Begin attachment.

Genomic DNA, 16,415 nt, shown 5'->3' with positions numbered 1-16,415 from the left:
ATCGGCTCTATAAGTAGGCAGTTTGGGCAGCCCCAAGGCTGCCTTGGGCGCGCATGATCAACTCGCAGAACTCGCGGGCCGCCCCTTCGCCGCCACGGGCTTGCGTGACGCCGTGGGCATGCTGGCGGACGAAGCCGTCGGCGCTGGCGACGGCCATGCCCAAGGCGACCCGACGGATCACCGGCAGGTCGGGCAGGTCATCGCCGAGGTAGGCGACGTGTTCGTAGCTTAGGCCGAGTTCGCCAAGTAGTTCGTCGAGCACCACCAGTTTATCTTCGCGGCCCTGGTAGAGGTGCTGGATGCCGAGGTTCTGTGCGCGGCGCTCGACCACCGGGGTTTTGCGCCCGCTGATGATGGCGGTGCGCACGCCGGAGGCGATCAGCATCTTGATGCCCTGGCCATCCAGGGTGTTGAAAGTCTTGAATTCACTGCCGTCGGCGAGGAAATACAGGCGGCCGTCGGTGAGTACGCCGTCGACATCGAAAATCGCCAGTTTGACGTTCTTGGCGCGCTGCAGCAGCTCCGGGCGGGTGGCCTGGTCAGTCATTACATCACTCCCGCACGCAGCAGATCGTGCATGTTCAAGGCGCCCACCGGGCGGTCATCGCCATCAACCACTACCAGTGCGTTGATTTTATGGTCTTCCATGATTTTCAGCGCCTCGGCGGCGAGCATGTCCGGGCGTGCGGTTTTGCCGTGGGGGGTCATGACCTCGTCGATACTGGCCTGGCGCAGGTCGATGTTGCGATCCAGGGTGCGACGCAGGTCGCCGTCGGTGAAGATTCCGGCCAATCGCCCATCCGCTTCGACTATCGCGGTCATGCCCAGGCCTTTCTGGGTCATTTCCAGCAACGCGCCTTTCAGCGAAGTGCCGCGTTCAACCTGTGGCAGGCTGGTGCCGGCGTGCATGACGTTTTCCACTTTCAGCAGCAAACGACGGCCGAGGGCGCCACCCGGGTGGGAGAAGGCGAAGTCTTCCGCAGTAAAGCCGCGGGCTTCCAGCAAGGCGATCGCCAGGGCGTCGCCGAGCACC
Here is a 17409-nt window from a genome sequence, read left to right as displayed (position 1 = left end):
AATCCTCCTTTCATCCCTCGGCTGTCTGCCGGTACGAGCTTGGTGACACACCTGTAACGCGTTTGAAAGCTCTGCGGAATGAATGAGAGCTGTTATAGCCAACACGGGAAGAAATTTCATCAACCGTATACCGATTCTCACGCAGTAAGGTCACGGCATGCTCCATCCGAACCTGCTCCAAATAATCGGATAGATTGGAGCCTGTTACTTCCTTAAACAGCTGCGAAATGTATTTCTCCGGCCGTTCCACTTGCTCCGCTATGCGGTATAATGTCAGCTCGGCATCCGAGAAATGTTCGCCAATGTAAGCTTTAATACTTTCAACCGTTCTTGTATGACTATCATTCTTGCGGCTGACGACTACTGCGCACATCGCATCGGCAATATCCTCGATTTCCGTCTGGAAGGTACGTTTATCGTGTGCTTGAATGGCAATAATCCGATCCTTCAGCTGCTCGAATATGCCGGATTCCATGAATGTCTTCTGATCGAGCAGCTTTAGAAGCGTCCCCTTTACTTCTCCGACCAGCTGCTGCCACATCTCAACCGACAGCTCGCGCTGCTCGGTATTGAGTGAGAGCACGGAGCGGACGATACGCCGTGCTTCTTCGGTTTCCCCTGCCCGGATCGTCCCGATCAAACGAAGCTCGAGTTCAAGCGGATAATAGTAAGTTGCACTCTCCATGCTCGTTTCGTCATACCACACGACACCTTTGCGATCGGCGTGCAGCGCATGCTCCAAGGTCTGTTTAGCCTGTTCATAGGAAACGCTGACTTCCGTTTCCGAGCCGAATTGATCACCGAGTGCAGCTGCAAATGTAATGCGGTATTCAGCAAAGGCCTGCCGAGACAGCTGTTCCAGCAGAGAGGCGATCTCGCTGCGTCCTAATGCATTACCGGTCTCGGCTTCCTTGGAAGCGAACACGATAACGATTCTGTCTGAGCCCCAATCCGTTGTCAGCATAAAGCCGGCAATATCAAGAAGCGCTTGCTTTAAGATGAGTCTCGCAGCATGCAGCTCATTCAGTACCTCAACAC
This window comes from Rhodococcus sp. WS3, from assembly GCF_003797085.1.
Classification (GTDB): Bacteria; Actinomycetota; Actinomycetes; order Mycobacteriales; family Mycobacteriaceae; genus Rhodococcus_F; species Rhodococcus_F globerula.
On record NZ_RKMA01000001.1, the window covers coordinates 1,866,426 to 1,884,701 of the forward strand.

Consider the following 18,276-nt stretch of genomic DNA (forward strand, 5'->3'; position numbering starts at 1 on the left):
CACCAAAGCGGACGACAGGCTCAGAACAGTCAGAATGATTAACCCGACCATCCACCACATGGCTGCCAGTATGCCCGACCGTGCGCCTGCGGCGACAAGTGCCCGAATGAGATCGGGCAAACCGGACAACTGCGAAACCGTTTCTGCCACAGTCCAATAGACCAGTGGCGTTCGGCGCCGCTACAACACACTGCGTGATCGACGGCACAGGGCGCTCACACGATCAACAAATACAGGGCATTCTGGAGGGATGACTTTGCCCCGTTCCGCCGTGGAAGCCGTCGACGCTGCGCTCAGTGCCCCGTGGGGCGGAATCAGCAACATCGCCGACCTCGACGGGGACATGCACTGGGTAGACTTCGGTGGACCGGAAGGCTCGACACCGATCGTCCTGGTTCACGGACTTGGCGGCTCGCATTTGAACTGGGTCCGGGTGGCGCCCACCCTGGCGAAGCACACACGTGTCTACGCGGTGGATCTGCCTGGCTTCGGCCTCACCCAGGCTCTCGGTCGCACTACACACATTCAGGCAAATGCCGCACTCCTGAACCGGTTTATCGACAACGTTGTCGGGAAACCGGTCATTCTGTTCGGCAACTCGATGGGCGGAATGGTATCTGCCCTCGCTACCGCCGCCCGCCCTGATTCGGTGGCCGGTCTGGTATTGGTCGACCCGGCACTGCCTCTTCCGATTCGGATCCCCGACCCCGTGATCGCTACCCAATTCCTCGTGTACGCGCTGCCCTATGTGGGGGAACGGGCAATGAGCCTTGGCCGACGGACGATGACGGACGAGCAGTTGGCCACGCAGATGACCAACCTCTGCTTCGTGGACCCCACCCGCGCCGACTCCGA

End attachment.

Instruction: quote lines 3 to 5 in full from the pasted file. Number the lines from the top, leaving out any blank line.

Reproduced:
Here is a 17409-nt window from a genome sequence, read left to right as displayed (position 1 = left end):
AATCCTCCTTTCATCCCTCGGCTGTCTGCCGGTACGAGCTTGGTGACACACCTGTAACGCGTTTGAAAGCTCTGCGGAATGAATGAGAGCTGTTATAGCCAACACGGGAAGAAATTTCATCAACCGTATACCGATTCTCACGCAGTAAGGTCACGGCATGCTCCATCCGAACCTGCTCCAAATAATCGGATAGATTGGAGCCTGTTACTTCCTTAAACAGCTGCGAAATGTATTTCTCCGGCCGTTCCACTTGCTCCGCTATGCGGTATAATGTCAGCTCGGCATCCGAGAAATGTTCGCCAATGTAAGCTTTAATACTTTCAACCGTTCTTGTATGACTATCATTCTTGCGGCTGACGACTACTGCGCACATCGCATCGGCAATATCCTCGATTTCCGTCTGGAAGGTACGTTTATCGTGTGCTTGAATGGCAATAATCCGATCCTTCAGCTGCTCGAATATGCCGGATTCCATGAATGTCTTCTGATCGAGCAGCTTTAGAAGCGTCCCCTTTACTTCTCCGACCAGCTGCTGCCACATCTCAACCGACAGCTCGCGCTGCTCGGTATTGAGTGAGAGCACGGAGCGGACGATACGCCGTGCTTCTTCGGTTTCCCCTGCCCGGATCGTCCCGATCAAACGAAGCTCGAGTTCAAGCGGATAATAGTAAGTTGCACTCTCCATGCTCGTTTCGTCATACCACACGACACCTTTGCGATCGGCGTGCAGCGCATGCTCCAAGGTCTGTTTAGCCTGTTCATAGGAAACGCTGACTTCCGTTTCCGAGCCGAATTGATCACCGAGTGCAGCTGCAAATGTAATGCGGTATTCAGCAAAGGCCTGCCGAGACAGCTGTTCCAGCAGAGAGGCGATCTCGCTGCGTCCTAATGCATTACCGGTCTCGGCTTCCTTGGAAGCGAACACGATAACGATTCTGTCTGAGCCCCAATCCGTTGTCAGCATAAAGCCGGCAATATCAAGAAGCGCTTGCTTTAAGATGAGTCTCGCAGCATGCAGCTCATTCAGTACCTCAACAC
This window comes from Rhodococcus sp. WS3, from assembly GCF_003797085.1.